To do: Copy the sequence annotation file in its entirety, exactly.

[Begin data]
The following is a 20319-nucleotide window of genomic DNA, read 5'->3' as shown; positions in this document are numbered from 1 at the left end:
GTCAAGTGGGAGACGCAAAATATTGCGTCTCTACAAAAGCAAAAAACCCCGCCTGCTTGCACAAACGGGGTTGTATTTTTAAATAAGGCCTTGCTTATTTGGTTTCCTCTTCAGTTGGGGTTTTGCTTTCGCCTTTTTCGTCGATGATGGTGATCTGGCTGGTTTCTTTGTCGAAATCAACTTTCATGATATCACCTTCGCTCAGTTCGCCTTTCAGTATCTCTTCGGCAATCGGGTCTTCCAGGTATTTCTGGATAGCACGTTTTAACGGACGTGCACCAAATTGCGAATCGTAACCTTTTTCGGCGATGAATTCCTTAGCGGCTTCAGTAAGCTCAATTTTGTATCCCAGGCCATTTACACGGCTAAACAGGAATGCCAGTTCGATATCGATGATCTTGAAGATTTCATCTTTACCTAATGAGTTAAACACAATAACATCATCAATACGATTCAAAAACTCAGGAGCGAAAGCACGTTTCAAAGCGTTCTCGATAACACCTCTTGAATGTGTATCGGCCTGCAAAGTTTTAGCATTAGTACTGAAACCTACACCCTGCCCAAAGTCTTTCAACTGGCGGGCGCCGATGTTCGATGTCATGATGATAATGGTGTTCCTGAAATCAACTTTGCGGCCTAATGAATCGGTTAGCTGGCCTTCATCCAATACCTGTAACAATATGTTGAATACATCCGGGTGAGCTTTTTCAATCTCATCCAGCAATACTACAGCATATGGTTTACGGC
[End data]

The following is a 20319-nucleotide window of genomic DNA, read 5'->3' as shown; positions in this document are numbered from 1 at the left end:
GTCAAGTGGGAGACGCAAAATATTGCGTCTCTACAAAAGCAAAAAACCCCGCCTGCTTGCACAAACGGGGTTGTATTTTTAAATAAGGCCTTGCTTATTTGGTTTCCTCTTCAGTTGGGGTTTTGCTTTCGCCTTTTTCGTCGATGATGGTGATCTGGCTGGTTTCTTTGTCGAAATCAACTTTCATGATATCACCTTCGCTCAGTTCGCCTTTCAGTATCTCTTCGGCAATCGGGTCTTCCAGGTATTTCTGGATAGCACGTTTTAACGGACGTGCACCAAATTGCGAATCGTAACCTTTTTCGGCGATGAATTCCTTAGCGGCTTCAGTAAGCTCAATTTTGTATCCCAGGCCATTTACACGGCTAAACAGGAATGCCAGTTCGATATCGATGATCTTGAAGATTTCATCTTTACCTAATGAGTTAAACACAATAACATCATCAATACGATTCAAAAACTCAGGAGCGAAAGCACGTTTCAAAGCGTTCTCGATAACACCTCTTGAATGTGTATCGGCCTGCAAAGTTTTAGCATTAGTACTGAAACCTACACCCTGCCCAAAGTCTTTCAACTGGCGGGCGCCGATGTTCGATGTCATGATGATAATGGTGTTCCTGAAATCAACTTTGCGGCCTAATGAATCGGTTAGCTGGCCTTCATCCAATACCTGTAACAATATGTTGAATACATCCGGGTGAGCTTTTTCAATCTCATCCAGCAATACTACAGCATATGGTTTACGGC